More importantly, the Socratic Method is a way of thinking that involves three important steps in arriving at the truth. In the first step, we give an initial definition of a thing or a concept. For example, we say: “A table is a four-legged furniture.” In the second step, we look for those characteristics of the table that are not captured in the initial definition. For example, we may ask the question: “Is the table a cow?” We raise this question because if our initial definition of the concept of a table is based solely on the idea of “four legs,” then it follows that anything that has four legs can be called a table. But is a cow really a table simply because it has four legs? Obviously not. This question would lead us to the third step, where we give additional or new definition of a table. Thus, we may say: “A table is a four-legged furniture, made up of wood and has a flat surface.” Let me schematically show the three steps in Socratic Method:
Step 1: A table is a four-legged furniture.
Step 2: Is the table a cow?
Step 3: A table is a four-legged furniture, made up of wood and has a flat surface.
Now, if we repeat these steps, then we eventually arrived at the truth, that is, we eventually came up with a precise definition of a table, understood as the essence of a table―indeed, that which makes a table “a table” or that which makes a table completely different from any other things, such as a cow or a chair. Thus, we may say: “A table is a four-legged furniture, made up of wood, has a flat surface, rectangular in shape, and is used primarily for dining or putting things on it.” As we can see, this is the essence of a table. This is what makes a table “a table,” so that even if one sits on a table, the table remains a table; it does not become a chair because the main purpose of the table is for dining or for putting things on it, and not for sitting.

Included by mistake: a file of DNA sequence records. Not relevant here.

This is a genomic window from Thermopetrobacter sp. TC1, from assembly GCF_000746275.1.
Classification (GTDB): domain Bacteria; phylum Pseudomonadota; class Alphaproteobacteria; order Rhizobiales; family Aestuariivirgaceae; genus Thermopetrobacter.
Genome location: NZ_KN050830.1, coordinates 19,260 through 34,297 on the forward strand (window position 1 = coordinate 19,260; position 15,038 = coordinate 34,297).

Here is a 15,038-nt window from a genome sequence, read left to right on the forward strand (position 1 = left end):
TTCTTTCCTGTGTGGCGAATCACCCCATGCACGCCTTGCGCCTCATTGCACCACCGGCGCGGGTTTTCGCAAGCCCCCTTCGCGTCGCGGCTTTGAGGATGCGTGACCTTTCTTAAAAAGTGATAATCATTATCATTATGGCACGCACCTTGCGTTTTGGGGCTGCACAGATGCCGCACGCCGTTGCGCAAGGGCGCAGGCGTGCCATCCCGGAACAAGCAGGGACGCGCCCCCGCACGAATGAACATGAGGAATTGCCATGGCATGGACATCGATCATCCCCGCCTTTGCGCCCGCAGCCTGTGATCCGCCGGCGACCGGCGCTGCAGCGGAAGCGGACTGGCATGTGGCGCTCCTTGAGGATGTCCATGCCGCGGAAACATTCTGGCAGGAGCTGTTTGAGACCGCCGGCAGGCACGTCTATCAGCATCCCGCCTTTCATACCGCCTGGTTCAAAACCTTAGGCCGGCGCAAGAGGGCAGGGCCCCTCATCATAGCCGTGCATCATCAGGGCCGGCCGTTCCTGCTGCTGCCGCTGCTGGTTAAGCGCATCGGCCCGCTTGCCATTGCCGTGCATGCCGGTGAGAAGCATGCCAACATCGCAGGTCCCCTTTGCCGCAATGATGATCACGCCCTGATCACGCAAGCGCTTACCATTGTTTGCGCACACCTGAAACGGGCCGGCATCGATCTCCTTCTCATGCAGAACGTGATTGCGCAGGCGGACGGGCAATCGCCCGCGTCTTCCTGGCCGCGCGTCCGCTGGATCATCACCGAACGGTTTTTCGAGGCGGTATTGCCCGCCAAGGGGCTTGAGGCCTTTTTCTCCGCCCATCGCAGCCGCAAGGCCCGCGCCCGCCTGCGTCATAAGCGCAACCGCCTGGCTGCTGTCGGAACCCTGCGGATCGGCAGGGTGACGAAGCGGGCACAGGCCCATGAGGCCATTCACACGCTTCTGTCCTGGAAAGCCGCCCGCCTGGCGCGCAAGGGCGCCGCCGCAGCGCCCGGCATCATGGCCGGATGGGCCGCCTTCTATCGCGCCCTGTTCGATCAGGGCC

Let us consider another example.
Step 1: Freedom is the ability of the human person to do whatever she wants to do.
Step 2: Am I really free to kill my enemy simply because I hate him?
Step 3: No. We cannot just kill anybody we want to kill. There are rules to follow in a civilized society.
Now, if we repeat this process, then eventually we can come up with a true definition of freedom. Indeed, with the Socratic Method, we are able to improve our understanding of something and eventually arrived at the truth. For sure, with the Socratic Method, an individual is able to move from the state of “not knowing” to that of “knowing.” Lastly, this process is what we call the Socratic Dialectic.
For a detailed discussion on the life and works of Socrates, see Standford Encyclopedia of Philosophy, “Socrate,” https://plato.stanford.edu/entries/socrates/
Below is the front cover of our book in philosophy of the human person, a core subject in senior high schools in the Philippines. If you are interested to purchase the book, you may contact the publisher at email@example.com. For more on the basic information of this book, please visit this link: http://philonotes.com/index.php/2017/11/24/textbook-iphp-k-12/
DR. JEFFRY OCAY
Professor of Philosophy